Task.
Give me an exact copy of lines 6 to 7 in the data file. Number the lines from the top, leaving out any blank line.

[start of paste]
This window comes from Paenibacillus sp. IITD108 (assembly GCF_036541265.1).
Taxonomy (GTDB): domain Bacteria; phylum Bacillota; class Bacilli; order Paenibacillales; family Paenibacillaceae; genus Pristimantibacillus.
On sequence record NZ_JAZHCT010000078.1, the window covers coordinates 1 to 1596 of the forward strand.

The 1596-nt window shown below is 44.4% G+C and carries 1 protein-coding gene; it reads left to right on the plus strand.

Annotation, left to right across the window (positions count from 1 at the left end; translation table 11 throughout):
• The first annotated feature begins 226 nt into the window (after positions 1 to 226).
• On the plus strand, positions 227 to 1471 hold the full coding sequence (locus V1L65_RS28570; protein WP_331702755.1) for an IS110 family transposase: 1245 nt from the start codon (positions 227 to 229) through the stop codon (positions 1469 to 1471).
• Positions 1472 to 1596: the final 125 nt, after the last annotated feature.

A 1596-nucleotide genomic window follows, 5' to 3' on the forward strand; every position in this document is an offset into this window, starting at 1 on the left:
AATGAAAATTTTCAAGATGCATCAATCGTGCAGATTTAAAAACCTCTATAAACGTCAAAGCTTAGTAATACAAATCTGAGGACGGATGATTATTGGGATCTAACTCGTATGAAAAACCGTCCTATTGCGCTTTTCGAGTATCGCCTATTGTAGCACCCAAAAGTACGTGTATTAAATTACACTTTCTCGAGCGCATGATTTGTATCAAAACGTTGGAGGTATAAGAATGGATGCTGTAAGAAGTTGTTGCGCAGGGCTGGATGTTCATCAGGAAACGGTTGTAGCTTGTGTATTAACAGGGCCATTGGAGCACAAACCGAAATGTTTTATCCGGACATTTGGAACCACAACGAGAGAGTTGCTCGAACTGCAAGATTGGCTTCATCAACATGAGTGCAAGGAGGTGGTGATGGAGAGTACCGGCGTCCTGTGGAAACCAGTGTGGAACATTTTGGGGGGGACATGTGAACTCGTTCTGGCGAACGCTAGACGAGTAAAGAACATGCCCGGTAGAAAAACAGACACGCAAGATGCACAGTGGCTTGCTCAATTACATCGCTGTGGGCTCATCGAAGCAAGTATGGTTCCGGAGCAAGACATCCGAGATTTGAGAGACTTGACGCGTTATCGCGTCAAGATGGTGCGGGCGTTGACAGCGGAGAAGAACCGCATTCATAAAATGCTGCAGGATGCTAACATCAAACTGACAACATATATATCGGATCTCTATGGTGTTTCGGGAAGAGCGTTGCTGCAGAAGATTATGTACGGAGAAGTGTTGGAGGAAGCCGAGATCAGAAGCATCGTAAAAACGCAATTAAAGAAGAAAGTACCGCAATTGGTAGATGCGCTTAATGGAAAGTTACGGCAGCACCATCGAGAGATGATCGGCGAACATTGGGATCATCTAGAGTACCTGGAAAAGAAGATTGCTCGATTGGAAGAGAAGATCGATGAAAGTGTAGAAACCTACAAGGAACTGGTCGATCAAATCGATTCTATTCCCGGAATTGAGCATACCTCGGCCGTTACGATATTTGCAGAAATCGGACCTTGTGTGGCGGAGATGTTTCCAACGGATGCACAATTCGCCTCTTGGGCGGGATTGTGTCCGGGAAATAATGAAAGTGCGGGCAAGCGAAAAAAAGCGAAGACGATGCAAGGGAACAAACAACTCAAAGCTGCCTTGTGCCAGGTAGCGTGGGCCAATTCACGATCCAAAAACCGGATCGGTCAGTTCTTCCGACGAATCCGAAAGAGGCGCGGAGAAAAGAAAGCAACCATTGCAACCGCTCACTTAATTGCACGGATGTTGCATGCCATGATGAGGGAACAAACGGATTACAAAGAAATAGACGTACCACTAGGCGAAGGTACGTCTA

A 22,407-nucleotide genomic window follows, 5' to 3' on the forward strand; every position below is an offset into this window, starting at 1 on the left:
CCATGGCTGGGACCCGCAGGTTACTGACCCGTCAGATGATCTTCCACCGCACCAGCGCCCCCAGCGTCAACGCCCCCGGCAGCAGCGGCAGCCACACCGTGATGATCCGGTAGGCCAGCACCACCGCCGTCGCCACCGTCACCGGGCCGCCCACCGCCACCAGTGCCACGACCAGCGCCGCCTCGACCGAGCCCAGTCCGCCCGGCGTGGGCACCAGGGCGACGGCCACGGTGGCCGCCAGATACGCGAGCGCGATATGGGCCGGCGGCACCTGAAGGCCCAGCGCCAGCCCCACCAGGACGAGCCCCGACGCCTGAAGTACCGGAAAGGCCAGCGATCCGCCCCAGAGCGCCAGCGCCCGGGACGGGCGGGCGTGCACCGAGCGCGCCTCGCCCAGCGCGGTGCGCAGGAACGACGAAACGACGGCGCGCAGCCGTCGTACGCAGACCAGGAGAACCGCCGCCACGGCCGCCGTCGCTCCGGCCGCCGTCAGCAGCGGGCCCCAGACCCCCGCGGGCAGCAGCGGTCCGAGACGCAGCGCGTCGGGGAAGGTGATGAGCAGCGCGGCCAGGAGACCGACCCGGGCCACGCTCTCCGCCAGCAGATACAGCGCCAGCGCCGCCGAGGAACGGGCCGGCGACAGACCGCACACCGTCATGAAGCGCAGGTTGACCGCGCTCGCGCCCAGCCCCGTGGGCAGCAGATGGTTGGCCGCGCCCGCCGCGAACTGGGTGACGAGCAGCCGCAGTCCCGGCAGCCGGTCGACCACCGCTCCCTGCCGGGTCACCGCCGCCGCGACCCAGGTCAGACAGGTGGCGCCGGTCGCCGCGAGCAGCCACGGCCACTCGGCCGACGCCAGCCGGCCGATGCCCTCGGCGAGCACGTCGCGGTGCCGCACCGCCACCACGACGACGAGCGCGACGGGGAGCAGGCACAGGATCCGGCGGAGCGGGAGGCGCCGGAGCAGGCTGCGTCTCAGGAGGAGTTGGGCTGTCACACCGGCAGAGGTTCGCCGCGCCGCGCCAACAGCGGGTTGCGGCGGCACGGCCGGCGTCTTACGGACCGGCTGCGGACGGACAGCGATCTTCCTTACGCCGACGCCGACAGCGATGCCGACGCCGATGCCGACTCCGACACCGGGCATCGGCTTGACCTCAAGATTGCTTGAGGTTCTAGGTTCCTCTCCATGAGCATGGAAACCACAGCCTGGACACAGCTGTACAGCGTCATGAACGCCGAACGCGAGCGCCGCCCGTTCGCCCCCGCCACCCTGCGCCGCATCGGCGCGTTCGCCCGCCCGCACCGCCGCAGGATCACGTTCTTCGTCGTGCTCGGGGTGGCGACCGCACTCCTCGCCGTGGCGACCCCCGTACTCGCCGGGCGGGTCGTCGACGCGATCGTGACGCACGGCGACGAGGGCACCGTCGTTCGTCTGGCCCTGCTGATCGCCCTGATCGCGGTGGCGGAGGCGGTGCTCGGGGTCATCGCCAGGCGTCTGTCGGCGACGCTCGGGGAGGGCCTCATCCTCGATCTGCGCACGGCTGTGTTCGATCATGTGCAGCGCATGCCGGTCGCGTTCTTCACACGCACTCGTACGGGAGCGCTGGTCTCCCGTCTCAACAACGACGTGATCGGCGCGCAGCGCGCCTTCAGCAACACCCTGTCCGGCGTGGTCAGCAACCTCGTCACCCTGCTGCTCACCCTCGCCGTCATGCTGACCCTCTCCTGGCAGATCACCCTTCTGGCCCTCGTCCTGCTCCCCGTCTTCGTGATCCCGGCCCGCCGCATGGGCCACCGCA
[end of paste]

• The first annotated feature begins 226 nt into the window (after positions 1 to 226).
• On the plus strand, positions 227 to 1471 hold the full coding sequence (locus V1L65_RS28570; protein WP_331702755.1) for an IS110 family transposase: 1245 nt from the start codon (positions 227 to 229) through the stop codon (positions 1469 to 1471).